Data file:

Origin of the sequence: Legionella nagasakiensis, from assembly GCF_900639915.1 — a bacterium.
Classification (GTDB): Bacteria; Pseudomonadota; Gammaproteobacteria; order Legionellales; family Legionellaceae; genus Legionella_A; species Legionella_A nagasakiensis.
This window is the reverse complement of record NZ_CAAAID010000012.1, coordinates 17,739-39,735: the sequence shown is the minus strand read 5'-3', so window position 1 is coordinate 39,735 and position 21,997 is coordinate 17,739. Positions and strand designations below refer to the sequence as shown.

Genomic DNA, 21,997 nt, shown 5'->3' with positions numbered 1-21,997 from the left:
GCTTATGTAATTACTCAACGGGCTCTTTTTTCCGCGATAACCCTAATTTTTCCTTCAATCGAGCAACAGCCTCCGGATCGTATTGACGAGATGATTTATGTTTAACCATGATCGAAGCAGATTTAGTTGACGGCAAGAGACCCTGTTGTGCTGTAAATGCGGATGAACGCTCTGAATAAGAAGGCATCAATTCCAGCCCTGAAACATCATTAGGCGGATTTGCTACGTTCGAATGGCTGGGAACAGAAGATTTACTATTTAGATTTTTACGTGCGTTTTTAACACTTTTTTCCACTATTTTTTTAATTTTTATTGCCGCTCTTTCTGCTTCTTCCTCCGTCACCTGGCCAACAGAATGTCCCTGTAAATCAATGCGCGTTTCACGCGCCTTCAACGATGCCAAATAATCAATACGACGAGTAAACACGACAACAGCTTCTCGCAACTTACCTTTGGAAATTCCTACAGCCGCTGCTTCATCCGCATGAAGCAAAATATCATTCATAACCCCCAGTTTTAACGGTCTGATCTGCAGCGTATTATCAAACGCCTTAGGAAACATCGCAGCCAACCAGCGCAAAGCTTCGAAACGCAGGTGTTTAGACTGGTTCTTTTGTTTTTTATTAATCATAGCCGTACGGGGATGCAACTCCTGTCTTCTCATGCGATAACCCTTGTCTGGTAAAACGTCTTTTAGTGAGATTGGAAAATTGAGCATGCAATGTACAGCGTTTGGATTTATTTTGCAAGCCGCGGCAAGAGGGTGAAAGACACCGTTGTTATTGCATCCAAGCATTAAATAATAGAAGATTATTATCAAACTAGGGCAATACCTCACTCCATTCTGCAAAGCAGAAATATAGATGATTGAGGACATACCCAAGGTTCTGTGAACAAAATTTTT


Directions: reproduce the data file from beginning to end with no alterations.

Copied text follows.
Origin of the sequence: Legionella nagasakiensis, from assembly GCF_900639915.1 — a bacterium.
Classification (GTDB): Bacteria; Pseudomonadota; Gammaproteobacteria; order Legionellales; family Legionellaceae; genus Legionella_A; species Legionella_A nagasakiensis.
This window is the reverse complement of record NZ_CAAAID010000012.1, coordinates 17,739-39,735: the sequence shown is the minus strand read 5'-3', so window position 1 is coordinate 39,735 and position 21,997 is coordinate 17,739. Positions and strand designations below refer to the sequence as shown.

Genomic DNA, 21,997 nt, shown 5'->3' with positions numbered 1-21,997 from the left:
GCTTATGTAATTACTCAACGGGCTCTTTTTTCCGCGATAACCCTAATTTTTCCTTCAATCGAGCAACAGCCTCCGGATCGTATTGACGAGATGATTTATGTTTAACCATGATCGAAGCAGATTTAGTTGACGGCAAGAGACCCTGTTGTGCTGTAAATGCGGATGAACGCTCTGAATAAGAAGGCATCAATTCCAGCCCTGAAACATCATTAGGCGGATTTGCTACGTTCGAATGGCTGGGAACAGAAGATTTACTATTTAGATTTTTACGTGCGTTTTTAACACTTTTTTCCACTATTTTTTTAATTTTTATTGCCGCTCTTTCTGCTTCTTCCTCCGTCACCTGGCCAACAGAATGTCCCTGTAAATCAATGCGCGTTTCACGCGCCTTCAACGATGCCAAATAATCAATACGACGAGTAAACACGACAACAGCTTCTCGCAACTTACCTTTGGAAATTCCTACAGCCGCTGCTTCATCCGCATGAAGCAAAATATCATTCATAACCCCCAGTTTTAACGGTCTGATCTGCAGCGTATTATCAAACGCCTTAGGAAACATCGCAGCCAACCAGCGCAAAGCTTCGAAACGCAGGTGTTTAGACTGGTTCTTTTGTTTTTTATTAATCATAGCCGTACGGGGATGCAACTCCTGTCTTCTCATGCGATAACCCTTGTCTGGTAAAACGTCTTTTAGTGAGATTGGAAAATTGAGCATGCAATGTACAGCGTTTGGATTTATTTTGCAAGCCGCGGCAAGAGGGTGAAAGACACCGTTGTTATTGCATCCAAGCATTAAATAATAGAAGATTATTATCAAACTAGGGCAATACCTCACTCCATTCTGCAAAGCAGAAATATAGATGATTGAGGACATACCCAAGGTTCTGTGAACAAAATTTTT